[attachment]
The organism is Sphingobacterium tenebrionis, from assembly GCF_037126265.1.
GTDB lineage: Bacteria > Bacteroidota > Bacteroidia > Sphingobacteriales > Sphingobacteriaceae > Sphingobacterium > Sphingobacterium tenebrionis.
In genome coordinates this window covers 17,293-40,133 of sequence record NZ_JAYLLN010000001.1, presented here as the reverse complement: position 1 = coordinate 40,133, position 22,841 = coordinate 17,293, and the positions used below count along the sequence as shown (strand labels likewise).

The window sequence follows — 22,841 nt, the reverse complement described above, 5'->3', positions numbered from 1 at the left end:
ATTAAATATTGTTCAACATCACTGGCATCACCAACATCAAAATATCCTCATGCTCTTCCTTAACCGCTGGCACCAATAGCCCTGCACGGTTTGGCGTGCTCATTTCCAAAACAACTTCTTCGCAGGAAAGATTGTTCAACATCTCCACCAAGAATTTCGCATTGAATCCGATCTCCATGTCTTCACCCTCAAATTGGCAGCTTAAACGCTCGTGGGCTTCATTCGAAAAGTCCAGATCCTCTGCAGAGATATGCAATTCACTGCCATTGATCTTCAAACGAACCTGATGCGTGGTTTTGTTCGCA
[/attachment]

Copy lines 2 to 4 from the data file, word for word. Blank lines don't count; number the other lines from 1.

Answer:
GTDB lineage: Bacteria > Bacteroidota > Bacteroidia > Sphingobacteriales > Sphingobacteriaceae > Sphingobacterium > Sphingobacterium tenebrionis.
In genome coordinates this window covers 17,293-40,133 of sequence record NZ_JAYLLN010000001.1, presented here as the reverse complement: position 1 = coordinate 40,133, position 22,841 = coordinate 17,293, and the positions used below count along the sequence as shown (strand labels likewise).

The window sequence follows — 22,841 nt, the reverse complement described above, 5'->3', positions numbered from 1 at the left end: